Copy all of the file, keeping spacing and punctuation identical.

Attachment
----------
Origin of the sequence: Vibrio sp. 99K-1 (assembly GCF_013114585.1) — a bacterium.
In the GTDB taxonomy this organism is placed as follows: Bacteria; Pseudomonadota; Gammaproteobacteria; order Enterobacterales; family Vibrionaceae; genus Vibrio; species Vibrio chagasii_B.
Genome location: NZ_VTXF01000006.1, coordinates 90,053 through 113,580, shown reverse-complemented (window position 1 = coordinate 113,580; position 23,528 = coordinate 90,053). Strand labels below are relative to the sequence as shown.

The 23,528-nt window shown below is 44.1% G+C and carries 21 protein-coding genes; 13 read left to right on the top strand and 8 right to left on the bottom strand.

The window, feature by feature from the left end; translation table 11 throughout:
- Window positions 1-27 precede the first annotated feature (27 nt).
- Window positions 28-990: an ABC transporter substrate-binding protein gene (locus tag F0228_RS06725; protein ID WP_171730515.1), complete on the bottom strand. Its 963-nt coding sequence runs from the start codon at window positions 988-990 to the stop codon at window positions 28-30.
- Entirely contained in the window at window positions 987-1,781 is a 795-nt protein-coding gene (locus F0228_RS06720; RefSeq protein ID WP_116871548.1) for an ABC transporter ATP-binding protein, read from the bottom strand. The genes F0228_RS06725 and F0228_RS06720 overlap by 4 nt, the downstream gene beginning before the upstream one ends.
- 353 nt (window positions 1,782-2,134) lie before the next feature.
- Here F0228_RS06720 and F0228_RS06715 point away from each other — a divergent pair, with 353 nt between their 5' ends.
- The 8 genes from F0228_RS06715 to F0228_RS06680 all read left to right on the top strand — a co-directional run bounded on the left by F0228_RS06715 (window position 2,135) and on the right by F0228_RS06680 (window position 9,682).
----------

Origin of the sequence: Vibrio sp. 99K-1 (assembly GCF_013114585.1) — a bacterium.
In the GTDB taxonomy this organism is placed as follows: Bacteria; Pseudomonadota; Gammaproteobacteria; order Enterobacterales; family Vibrionaceae; genus Vibrio; species Vibrio chagasii_B.
Genome location: NZ_VTXF01000006.1, coordinates 90,053 through 113,580, shown reverse-complemented (window position 1 = coordinate 113,580; position 23,528 = coordinate 90,053). Strand labels below are relative to the sequence as shown.

The 23,528-nt window shown below is 44.1% G+C and carries 21 protein-coding genes; 13 read left to right on the top strand and 8 right to left on the bottom strand.

The window, feature by feature from the left end; translation table 11 throughout:
- Window positions 1-27 precede the first annotated feature (27 nt).
- Window positions 28-990: an ABC transporter substrate-binding protein gene (locus tag F0228_RS06725; protein ID WP_171730515.1), complete on the bottom strand. Its 963-nt coding sequence runs from the start codon at window positions 988-990 to the stop codon at window positions 28-30.
- Entirely contained in the window at window positions 987-1,781 is a 795-nt protein-coding gene (locus F0228_RS06720; RefSeq protein ID WP_116871548.1) for an ABC transporter ATP-binding protein, read from the bottom strand. The genes F0228_RS06725 and F0228_RS06720 overlap by 4 nt, the downstream gene beginning before the upstream one ends.
- 353 nt (window positions 1,782-2,134) lie before the next feature.
- Here F0228_RS06720 and F0228_RS06715 point away from each other — a divergent pair, with 353 nt between their 5' ends.
- The 8 genes from F0228_RS06715 to F0228_RS06680 all read left to right on the top strand — a co-directional run bounded on the left by F0228_RS06715 (window position 2,135) and on the right by F0228_RS06680 (window position 9,682).